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Prevalence and treatment of allergies in rural areas of Bavaria, Germany: a cross-sectional study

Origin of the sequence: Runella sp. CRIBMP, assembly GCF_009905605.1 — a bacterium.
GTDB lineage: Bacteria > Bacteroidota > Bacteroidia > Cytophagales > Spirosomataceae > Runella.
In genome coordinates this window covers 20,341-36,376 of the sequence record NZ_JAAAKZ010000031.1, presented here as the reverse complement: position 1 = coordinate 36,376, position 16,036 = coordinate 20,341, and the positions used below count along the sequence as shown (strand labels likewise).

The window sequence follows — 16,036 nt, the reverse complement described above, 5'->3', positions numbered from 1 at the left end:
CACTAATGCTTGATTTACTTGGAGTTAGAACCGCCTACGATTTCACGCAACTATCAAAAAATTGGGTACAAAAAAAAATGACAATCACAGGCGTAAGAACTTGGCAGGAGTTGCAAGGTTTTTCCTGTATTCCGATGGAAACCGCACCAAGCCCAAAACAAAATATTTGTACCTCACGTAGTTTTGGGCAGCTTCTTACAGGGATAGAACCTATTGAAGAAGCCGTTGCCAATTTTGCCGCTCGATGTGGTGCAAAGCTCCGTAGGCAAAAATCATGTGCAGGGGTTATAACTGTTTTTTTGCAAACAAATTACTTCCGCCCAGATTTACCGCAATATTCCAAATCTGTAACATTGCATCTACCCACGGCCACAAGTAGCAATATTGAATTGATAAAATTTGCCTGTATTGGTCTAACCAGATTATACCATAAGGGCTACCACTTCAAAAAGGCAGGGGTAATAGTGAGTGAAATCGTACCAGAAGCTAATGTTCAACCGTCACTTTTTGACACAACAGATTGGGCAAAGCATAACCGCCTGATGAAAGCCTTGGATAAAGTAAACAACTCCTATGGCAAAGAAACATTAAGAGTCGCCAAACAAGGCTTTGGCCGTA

Prevalence and treatment of allergies in rural areas of Bavaria, Germany: a cross-sectional study Background: There is a high prevalence of allergies in Germany, with approximately 20% of the population having at least one allergy and only about 10% of these being treated adequately. We conducted a cross-sectional study in a rural area of Bavaria (Southern Germany) to evaluate the prevalence of allergies and their treatment, because research regarding this topic is currently limited. Methods: Data were collected in 10 offices of non-dermatological doctors using a self-filled questionnaire to ask participants about allergies and treatment. Results: A total of 641 questionnaires were appropriate for analysis. The prevalence of allergies in the Bavarian countryside was higher than that reported for Germany (37.3% vs. 20.0%). Furthermore, almost a third (30.4%) of allergies were not treated at all. The most frequently consulted therapist was found to be a general practitioner. Conclusions: Based on the study results, there is a need for prevention programs and establishment of treatments for certain allergies to minimize long-term health effects. Moreover, more studies are needed to analyze the prevalence of allergies in farmers who had a higher prevalence of allergies compared to previously reported prevalence in literature reviews. Trial registrations: The study was approved by the ethical review committee of the Technical University Munich (EC number 548/16S). Keywords: Allergies, Bavaria, Prevalence, Treatment, Allergy, Rural area Background food allergies, and 2.8% for insect venom allergies [3]. Allergies are a common health problem worldwide [1]. Exact According to the RKI, approximately 20% of all German figures on the prevalence are not available, estimations vary adults and 26% of all children and adolescents are affected between 20 and 40% [2]. Notonlydotheyinfluence thequal- by at least one allergy, but only 10% of the allergies are ity of life of affected patients, they also represent a significant treated appropriately [4]. According to data collected by financial burden to the health systems [3]. the European Centre for Allergy Research Foundation, the According to the position paper of the Environmental annual average costs for a patient with hay fever are as Medicine Commission of the Robert Koch Institute (RKI), high as 1545€. Furthermore, the foundation emphasizes a German federal government agency and research insti- the necessity of correct treatment of rhinitis without tute responsible for disease control and prevention, the which the risk for developing bronchial asthma will in- life time prevalence of allergic diseases in Germany in crease [4]. The costs for patients who suffer from asthma adults was 8.6% for asthma, 14.8% for hay fever, 3.5% for and rhinitis is six-fold and as high as the treatment for atopic dermatitis, 8.1% for contact dermatitis, 4.7% for only rhinitis. If allergies were treated correctly in Europe, approximately 84 million € could be saved per year [4]. Exact data regarding the prevalence of allergies and aller- * Correspondence: DanielleFranziska.Boehmer@mri.tum.de gic diseases are difficult to collect because the definition Klinik und Poliklinik für Dermatologie und Allergologie am Biederstein, Technical University of Munich, Biedersteiner Str. 29, 80802 Munich, Germany of allergy is variable and broad-based epidemiological Full list of author information is available at the end of the article © The Author(s). 2018 Open Access This article is distributed under the terms of the Creative Commons Attribution 4.0 International License (http://creativecommons.org/licenses/by/4.0/), which permits unrestricted use, distribution, and reproduction in any medium, provided you give appropriate credit to the original author(s) and the source, provide a link to the Creative Commons license, and indicate if changes were made. The Creative Commons Public Domain Dedication waiver (http://creativecommons.org/publicdomain/zero/1.0/) applies to the data made available in this article, unless otherwise stated. Boehmer et al. World Allergy Organization Journal (2018) 11:36 Page 2 of 8 studies are hard to conduct. Furthermore, studies to com- allergies. Participants were asked to indicate whether pare the country-side and urban areas are rare [5, 6]. they self-treated their allergy or if their allergy was In the past, various researchers showed that farming treated by a general practitioner (GP), a dermatologist, and growing up on a farm in rural areas reduces the risk an ear, nose, and throat specialist (ENT), an alternative of having an allergy [5, 7–10]. Figures for rural areas in practitioner, or not treated at all. Furthermore, the ques- Germany had not been published to date. A small portion tionnaires were used to determine the age and sex of the (2.3%) of our study population were farmers; therefore, we participants and their current or former profession. This also assessed their allergies in view of this hypothesis. additional information allowed to compare the preva- There have been various theories to explain why aller- lence of allergies based on various jobs (e.g., indoor vs. gies are increasing worldwide, especially amongst the outdoor jobs. Participants were grouped into 4 age farming population. One of the theories is the hygiene groups (18–29 years, 30–44 years, 45–64 years, and ≥ hypothesis, which states that exposure to microbials at a 65 years), following the example of the “Gesundheit in young age can lead to a lower risk of developing an al- Deutschland aktuell study” conducted by the RKI [4, 14]. lergy than without exposure. Due to our modern sani- Assistance to fill in the questionnaire was provided by tized living conditions, our contact with microbials has the medical practitioners, if necessary. Filled anonymous greatly decreased. This leads to the theory that the questionnaires were sent back for digitalization with the change in the microbiome due to lifestyle might be a program EpiInfo (statistical software for epidemiology de- reason for the increasing prevalence of allergies. The un- veloped by the Centers for Disease Control and Preven- derstanding of the microbiome and the development of tion, Atlanta, Georgia, USA). Some questionnaires were treatments to influence this could significantly change randomly chosen to monitor the accuracy of digitalization. the prevalence of allergies in the future [11, 12]. The data were analyzed using descriptive statistics. The aim of this study was to evaluate the prevalence of Odds ratios (ORs) were calculated to compare the risk allergies in rural Bavaria and compare these numbers to of allergy between men and women and different age data collected across Germany [13]. Furthermore, we eval- and professional groups. To determine significance be- uated the treatment of allergies in rural areas. tween relationships, 95% confidence intervals of the ORs were determined. The data were analyzed using IBM Methods SPSS version 24 (IBM cooperation, Armonk, USA). This study was a cross-sectional study conducted using a paper-based self-filled questionnaire in the Bavarian Forest Results as part of the previously published WALD (the official From January to March 2017, a total of 641 patients name of the study conducted in the past, it means forrest (59.7% women, 40.3% male; mean age and standard devi- in German as it was conducted in an area of Bavaria which ation, 50.5 ± 15.1 years; range, 18–86 years) participated. has lots of forrests) study ([4, 14]. Thedatawere collected Of these, 67.2% had indoor jobs (e.g., office jobs; n =387), during the first quarter of 2017. The anonymous question- 24, 7% were pensioners (n = 154), 14.4% were housewives/ naires were distributed in 10 offices of non-dermatological house husbands (n =83), 7.3% were construction workers doctors in rural Bavaria, Southern Germany. Locations of (n =42), 2.3% were farmers (n =13), 2.4% were students the doctors’ offices were in the Bavarian forest (rural dis- or scholars (n =14), 1.9% were unemployed (n =11), and tricts: Cham, Freyung-Grafenau, Passau, and Regen), an 5.9% had other jobs (n =38; Table 1). area officially declared as countryside by the federal gov- The response rate for this current sample is unknown. ernment of Germany [14, 15]. The doctors were general The data for this study were collected within the scope of practitioners (n = 1) and specialists in internal medicine the WALD-study (response rate, 77.8%) [14]. However, (n = 2) and orthopedics and surgery (n =7). They were only 718 of the 1007 participants of the WALD-study had chosen from throughout the region to ensure adequate rep- actively received the questionnaire regarding allergies that resentation. To minimize selection bias, both patients and was used in our current study. The number of people who their company were eligible for participation in this study. had saw the questionnaire at the doctor’soffices butdid The minimum age for participation was 18 years. Patients not complete it was unknown. In addition, participants re- had to give written consent. The study was approved by the cruited by dermatologists (n = 77) were excluded from this ethical review committee of the Technical University analysis to minimize selection bias. Munich (ethical committee (EC) number 548/16S). In the questionnaire, the participants were asked if Prevalence of allergies they suffered from an allergy, whether it was treated, Approximately 37.3% of the whole cohort had at least and what treatment was administered. The examined al- one allergy, and 28.1% and 43.2% of all questioned men lergies were pollen, animal hair, bee venom, wasp and women, respectively, stated that they had allergies. venom, contact, food, drug, house dust mite, and other Women had a significantly higher risk of allergies than Boehmer et al. World Allergy Organization Journal (2018) 11:36 Page 3 of 8 Table 1 Study population men (OR, 2; confidence interval [CI], [1.4; 2.8]). Further- more, women showed a significantly higher risk for most Number of participants 641 examined allergies, especially for food allergies (OR, 6.3; Gender CI, [1.9; 21.1]) and contact allergies (OR, 6.1; CI, [2.1; Men 40.3% (n = 258) 17.4]) compared to men (Fig. 1). However, the risk for Women 59.7% (n = 383) bee venom allergy (OR, 0.7; CI, [0.3; 1.8]) and other al- Missing information on gender > 0.1%(n = 10) lergies (OR, 0.8; CI, [0.3; 2.3]) was lower in women, and Age there was no significant difference in the risk for wasp Mean 50.5 years venom allergy (OR, 1.3; CI, [0.53; 3.3]) and house dust mite allergy (OR, 1.1; CI, [0.6; 1.9]). Standard deviation 15.1 years In the study population, the highest prevalence of allergy Range 18–86 years was amongst the young population aged 18–29 years 18–29 years 11.4% (n = 73) (45.7% had at least one allergy). The lowest prevalence 30–44 years 17.3% (n = 111) was observed in the population aged > 65 years (18.7%; 45–64 years 53.7% (n = 344) Fig. 2). The most common allergy was pollen allergy > 64 years 17.6% (n = 113) (16.0%), and the least common allergies were bee venom (3.4%) and other allergies (2.7%; Fig. 2). Pollen allergy was Missing information on age > 0.1% (n =3) a the most common allergy in the age groups 18–29 years Profession (25.7%), 30–44 years (18.3%), and 45–64 years (16.1%). In Indoor workers (office etc.) 60.4% (n = 387) contrast, the most common allergy found in participants House wives / house husbands 12.9% (n = 83) aged ≥65 years was drug allergies (6.6%). Construction workers 6.6% (n = 42) Indoor workers (OR, 1.5; CI, [1.0; 2.2]), farmers (OR, Students and scholars 2.2% (n = 14) 1.3; CI, [0.3; 4.9]) and unemployed participants (OR, 1.3; CI, [0.4; 4.5]) were affected by allergies the most. Farmers 2% (n = 13) Pensioners (OR, 0.5; CI, [0.3; 0.8)], construction workers No employment 1.7% (n = 11) (OR, 0.4; CI, [0.2; 0.9]), and hunters (OR, 0.3; CI, [0.0; Hunters 1.1% (n =7) 2.7]) were affected the least. However, only the ORs for Others 5.3%(n = 34) pensioners and construction workers proved to be sig- Missing information on profession 10.9% (n = 70) nificantly < 1. Regarding the different allergies, the only Retirement significant finding was that pensioners had a lower risk of pollen allergy (OR, 0.4; CI, [0.2; 0.8]) compared to Pensioners 24% (n = 154) participants in other occupations. Missing information on retirement > 0.1% (n = 22) 18 participants indicated having two professions, 1 reported having Treatment of allergies in rural Bavaria three professions Based on our data, 30.4% of all allergies were not treated at all. A GP was consulted most frequently to treat the allergy (39.3%), followed by a dermatologist (17.0%) and Fig. 1 Prevalence of self-reported allergies stratified by gender Boehmer et al. World Allergy Organization Journal (2018) 11:36 Page 4 of 8 Fig. 2 Prevalence of allergies according to age ENT doctor (7.8%), while 15.2% stated self-treatment of weak findings for this hypothesis was found in a study their allergy (Fig. 3). The most commonly treated allergy conducted by Hunt et al. in 2011 to evaluate whether (including self-treatment) was food allergy (79.3%), and women consult doctors more frequently for headache the least treated was contact allergy (62.2%). The most and backpain [16]. common allergies that were treated by a dermatologist, In a study conducted in 2008–2011 to examine blood ENT doctor, or GP were animal hair and wasp venom samples for specific immunoglobulin E (IgE) antibodies, allergy (both 61.9%; Fig. 4). Contact allergies (48.6%) and men were more frequently sensitized to at least one al- other allergies (43.8%) were treated the least frequently lergen than women [4, 17]. A question that does arise is by GPs, dermatologists, and ENT doctors (Fig. 4). whether men tend to ignore or are less aware of their al- lergies than women. Furthermore, women may not ne- Discussion cessarily have an allergy but think that they do [18]. According to the study results, allergies are common in Previous researchers have emphasized the influence of the rural areas of Southern Germany, and a large pro- the relationship between female steroid sex hormones portion of these allergies is not appropriately treated. and the existence of allergies. The fact that the preva- We found that women had a higher prevalence of aller- lence of allergies is usually higher in men before puberty gies than men, and similar findings were also found in and higher in females after puberty, underlines the pos- various studies conducted in the past [4]. A reason for sible relationship between female hormones and aller- this might be that women tend to consult doctors more gies. Reasons for this might be that estrogen receptors frequently than men do. Although this association has are found on numerous immunoregulatory cells [19]. It not been directly mentioned in the literature, there are has been suggested that estrogen can act to move the assumptions regarding this. However, inconsistent and immune response towards an allergic response directly Fig. 3 Display of consulted doctors or methods of treatment of allergies (at least one method of treatment) Boehmer et al. World Allergy Organization Journal (2018) 11:36 Page 5 of 8 Fig. 4 Treatment of allergies by GPs (general practitioners), dermatologists and ENTs (ear nose throat specialists) or via the modulation of immunologic pathways [20]. of the immune system can determine a complicated im- Estrogen can influence immune cells to favor an allergic munological profile in the elderly population [24]. Fur- response by promoting Th2 polarization, which can lead thermore, patients who are older often take many to class switching of B cells to then produce IgE. Never- medications, which can also interfere with allergies and theless, the roles of the hormones have not fully been allergic reactions. Nevertheless, the literature still lacks elucidated and further studies are needed [21]. sufficient information regarding allergies and their Another interesting finding was that allergies were prevalence in the elderly population. Due to our increas- more common in the younger population. The younger ing understanding of the molecular and genetic basis of generation is often better informed than the elderly, human senescence, the field of allergic diseases in the which could explain a higher prevalence of allergies (e.g., elderly should be expanded to possibly find new diag- histamine intolerance) in that group. The older gener- nostic and therapeutic opportunities [25]. ation might not know that an allergy could be an ex- A large proportion of patients (30.4%) with allergies planation for their symptoms. Furthermore, another did not receive any treatment in this current study. reason could be that individuals who are aware that they Furthermore, a large percentage of participants did not have a certain allergy may avoid the allergen (e.g., food have their allergies treated by a dermatologist or an that causes allergic symptoms) during most of their life, ENT doctor, who are usually specialized in allergology. which can result in less pronounced allergic episodes. The most frequently consulted therapist was a GP Another approach to explain this is that the current (39.3%), which could be explained by the fact that there younger generation is living in an environment that is are more GPs than other specialists across the lower re- different to that lived by the older generation many years gion of Bavaria. GPs are often the only available doctors ago. The hygiene hypothesis, which was established a for patients, especially in rural areas [26, 27]. few years ago, suggests that allergies develop easily when Out of the 13 farmers who answered the question about there is less contact with microbials. Dr. von Mutius allergies, 6 (44.4%) stated that they had an allergy. In con- found that the development of asthma and allergies was trast, it was previously observed that farmers suffered significantly lower in children who were exposed to the from less allergies and farming was recognized as a pro- microbial environment compared to those who were not tective factor [14]. The specific role of modern agriculture exposed [22, 23]. Furthermore, there are many factors for this relationship is not known. In another study, chil- that can influence allergic diseases during aging, such as dren living on very traditional farms had no hay fever or genetic, epigenetic, immunosenescence, external risk fac- allergies. Children living on Hutterite farms, which use in- tors, internal diseases, and medications. Immunosenes- dustrial farming practices, showed a high prevalence of cence is the change in immune function with aging. asthma (> 15%) and allergic sensitization [28]. A possible Immunosenescence involves modification and remodel- explanation for why the protective factor of farming might ing of tissue structure. Many functions decline with no longer be present is because modern agriculture uses aging, while other functions can become more active. A far more chemical substances, which also kill bacteria [23, senescent immune system can show impaired interac- 29]. Due to the small number of farmers participating in tions between the innate and adaptive immune re- our study, we were unable to make any conclusions or sponses. Interaction between the different components comparisons to previous studies regarding the link Boehmer et al. World Allergy Organization Journal (2018) 11:36 Page 6 of 8 between farming and allergies. However, we emphasize probably be different to the findings that were observed that additional studies are necessary to support this in this current study. In addition, this was one of the finding. first studies conducted to provide a comprehensive over- According to our results, there remains a large de- view about the prevalence and treatment of allergies in mand for diagnostics and therapies [30, 31] for allergies the Bavarian countryside. Medical care in rural areas in rural Bavaria and many other parts of Europe [32]. have many challenges due to demographic changes and An untreated insect or other allergies, such as certain urbanization [26], and therefore, determining the need food allergies (e.g., peanut), can lead to anaphylaxis and for treatment in rural areas is crucial. death [33–37]. In addition to allergic symptoms, a falsely There were several limitations for the interpretation of treated case of hay fever can lead to the development of our study results. There was a selection bias because the asthma, which will consequently lead to additional de- study questionnaires were only distributed in doctors’ mand for therapy and increased healthcare costs [4]. offices, and therefore, we only included participants who In our study, the examined population lived in rural had already consulted a doctor. Therefore, a direct com- areas (i.e., countryside) of Bavaria, which would create the parison between our results and that of the RKI survey, assumption that there are less allergies compared to the which had randomly selected participants, was not pos- past in the United States [28]. Unexpectedly, the preva- sible. Self-filled questionnaires may lead to social desir- lence of allergies in this current study was higher than the ability and recall bias, which can also influence the prevalence of allergies found by the RKI in 2016 for results. In addition, the information for this study was Germany [4]. A major difference between our study and obtained from only the participant responses and we did that conducted by the RKI was that the RKI had investi- not conduct any blood or skin tests concerning their gated the German population as a whole rather than fo- diagnosis or have access to information regarding their cusing on the rural population. In total, 30.0% of the treatment from the doctor, which may have contributed population of the RKI survey and 37.3% of our study to further biases in this study. However, in a study con- group had at least one allergy. Furthermore, there were ducted by the RKI in the 1990s, questionnaires answered some differences in the findings regarding the prevalence by patients can identify the prevalence of allergies more of different allergies between the RKI survey and our accurately than interviews conducted by treating doctors study (contact dermatitis, 8.1% vs. 6.5%; insect venom al- [38]. A reason for this is that patients only consult their lergy, 2.8% vs. 4.8%; food allergies, 4.7% vs. 5.2%). There doctor when they require treatment for their allergies. are many possible explanations for these differences. The The presence of an allergy is not always communicated best explanation for the higher prevalence of allergies was and can be determined more easily by a questionnaire. the fact that only people who consulted doctors partici- An additional limitation was the duration of the study. pated in this current study, whereas the population for the The questionnaires were only distributed for 3 months RKI health survey was randomly chosen [4]. Another very (January–March), which might not be a sufficient period important difference is that our study sample was smaller, because pollen allergies are most common during this resulting in non-representative results. Furthermore, the period anyway. The participants might therefore tend to higher prevalence might be explained by the lifestyle, age, emphasize answers for pollen allergies because this allergy and profession of the participants in rural Bavaria, which was more common during the time of the questionnaire. differs from other areas and cities across Germany. The small number of participating farmers did limit the Epidemiological studies regarding the health of an en- significance of our finding that farmers have a higher inci- tire population of a country have not been performed dence of allergies than previously assumed. To support frequently in the past because they are difficult to con- our results and findings, future studies should focus on the duct. We were unable to identify any previous studies prevalence of allergies amongst farmers, be conducted in a that were conducted to evaluate different allergy treat- wider population range (i.e., not only in doctors’ offices), ments in a general population; therefore, this study is and also address the treatment of allergies nationwide. the first to shed light on the way patients treat their al- lergies. Although the study population was not represen- Conclusion tative of the entire German population, we were able to The two main conclusions of our study were that the find that the most frequently consulted doctor for the prevalence of allergies was high in rural areas and that treatment of allergies was a GP (39.3%), and that a large most cases of allergies are not adequately treated. In order number of allergies were not treated at all (30.4%). to reach more patients and increase their awareness re- However, the high number of GP consultations in rural garding allergies and possible treatments, awareness and areas of Bavaria could also be due to the unavailability of information campaigns may represent a possible solution. other specialties in that area. Figures concerning the An improvement of patient-centered-care in allergology availabity of specialities in larger cities would most could lead to a reduction in the burden of allergic disease. Boehmer et al. World Allergy Organization Journal (2018) 11:36 Page 7 of 8 As already used in other areas of dermatology, telemedi- 8. Ober C, Sperling AI, von Mutius E, Vercelli D. Immune development and environment: lessons from Amish and Hutterite children. Curr Opin cine might be a useful method for the treatment of aller- Immunol. 2017;48:51–60. gies in rural areas in the future [38, 39]. 9. MacNeill SJ, Sozanska B, Danielewicz H, Debinska A, Kosmeda A, Boznanski A, Illi S, Depner M, Strunz-Lehner C, Waser M, et al. Asthma and allergies: is Abbreviations the farming environment (still) protective in Poland? The GABRIEL CI: Confidence interval; ENT: Ear, nose, and throat specialist; GP: General Advanced Studies. Allergy. 2013;68(6):771–9. practitioner; IgE: Immunoglobulin E; OR: Odds ratio; RKI: Robert Koch Institute 10. Gassner M. Farmers and their environment: protective influences of the farming environment against the development of allergies. Chem Immunol Acknowledgements Allergy. 2014;100:278–86. Not applicable. 11. Campbell BRC, Lodge CJ, Lowe AJ, Gislason T, Heinrich J, Sunyer J, Gómez Real F, Norbäck D, Matheson MC, Wjst M, Dratva J, de Marco R, Jarvis D, Funding Schlünssen V, Janson C, Leynaert B, Svanes C. The effects of growing up on No funding was received. a farm on adult lung function and allergic phenotypes: an international population-based study. 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Prevalence and treatment of allergies in rural areas of Bavaria, Germany: a cross-sectional study